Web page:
On the sixteenth at Ten oclock in the morning I embarked my few men with about one hundred and eighty Canadian Engagees half of them without Arms about three hundred Indians, and two Iron six pounders, the boats arrived without the smallest accident at the place of Rendezvous at three o'Clock the following morning — by the exertions of the Canadians one of the Guns was brought up to a height commanding the Garrison and ready to act about Ten O'clock, a summons was then sent in a Copy of which as well as of the Capitulation which followed, I have the Honor to enclose at twelve the American Colours were hauled down and those of His Majesty's were hoisted — A Committee has been appointed to examine into the State of the Public Stores. Inclosed also are Returns of the Ordnance and Military Stores found in the Fort, and the Strength of the Garrison. The greatest praize is due to every Individual employed in this Expedition to my own Officers I am indebted in particular for their active assistance in carrying all my orders into effect. 

The Indians are flocking in from all quarters but in a few weeks I shall be left in a great measure to my own resources, and I trust His Excellency the Governor General will see the necessity of adding to my force, 


I have the Honor to be Sir, Your most Obedient Servt, 
Charles Roberts, Captain Commanding

CAPTAIN ROBERTS  LETTER TO MAJOR-GENERAL BROCK.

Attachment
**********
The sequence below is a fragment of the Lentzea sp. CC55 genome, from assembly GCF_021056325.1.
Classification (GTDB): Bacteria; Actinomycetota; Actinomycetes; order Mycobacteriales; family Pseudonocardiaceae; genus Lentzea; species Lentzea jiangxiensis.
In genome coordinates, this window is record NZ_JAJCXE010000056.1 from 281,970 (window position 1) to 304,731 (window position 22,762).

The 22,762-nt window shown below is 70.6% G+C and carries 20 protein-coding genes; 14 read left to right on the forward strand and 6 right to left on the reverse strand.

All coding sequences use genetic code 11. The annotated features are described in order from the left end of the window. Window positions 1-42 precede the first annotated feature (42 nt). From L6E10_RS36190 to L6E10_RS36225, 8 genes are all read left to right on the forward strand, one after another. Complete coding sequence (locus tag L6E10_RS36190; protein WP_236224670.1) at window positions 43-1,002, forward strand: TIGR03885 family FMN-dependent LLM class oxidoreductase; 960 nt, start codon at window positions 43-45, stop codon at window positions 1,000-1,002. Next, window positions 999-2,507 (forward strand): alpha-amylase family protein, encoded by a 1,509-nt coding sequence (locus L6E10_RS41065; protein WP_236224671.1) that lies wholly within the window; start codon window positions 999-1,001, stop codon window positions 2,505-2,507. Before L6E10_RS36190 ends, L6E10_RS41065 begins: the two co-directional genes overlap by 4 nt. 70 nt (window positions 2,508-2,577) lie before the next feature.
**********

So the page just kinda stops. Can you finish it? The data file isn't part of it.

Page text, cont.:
Fort of Michilimackinac 17 July 1812. 

I had the honor to receive Your letter dated the 4th of July, on the 15th inst. and foreseeing that I should soon be abandoned by the Indians whose minds had been prepared for hostilities, if I did not immediately employ them, and also that the moment so favorable for making an attack upon this place so highly important at the present Crisis might soon be lost, — I embarked on the morning of the 16th with Two of the Six pounders and every Man I could muster, and at Ten o'-clock the Signal being made we were immediately under weigh. 

By the almost unparalleled exertions of the Canadians who manned the Boats, we arrived at the place of Rendezvous at 3 oclock the following morning. 

One of these unwieldly Guns was brought up with much  difficulty to the Heights above the Fort and in readiness to open about Ten oclock at which time a Summons was sent in and the Capitulation, a Copy of which I have the honor to enclose, was soon after agreed upon. — I took immediate possession of the Fort, and displayed the British Colours. — It is a circumstance I believe without precedent, and demands the greatest praise for all those who conducted the Indians, that although these people's minds wore much heated, yet as soon as they heard the Capitulation was signed they all returned to their Canoes, and not one drop either of Man's or Animal's Blood was Spilt, till I gave an Order for a certain number of Bullocks to be purchased for them — I have not yet been able to obtain returns of the Stores here — they shall be forwarded  by the earliest opportunity — 

I cannot conclude this Letter without expressing my warmest thanks to my own Officers — to the Gentlemen of St Joseph's and St Mary's, and to every individual engaged in this 
Service. 

I trust, Sir, in thus acting I have not exceeded Your Instructions, for be assured that prudential measures of the first neccesity demanded the Step which has put me in possession of this Island.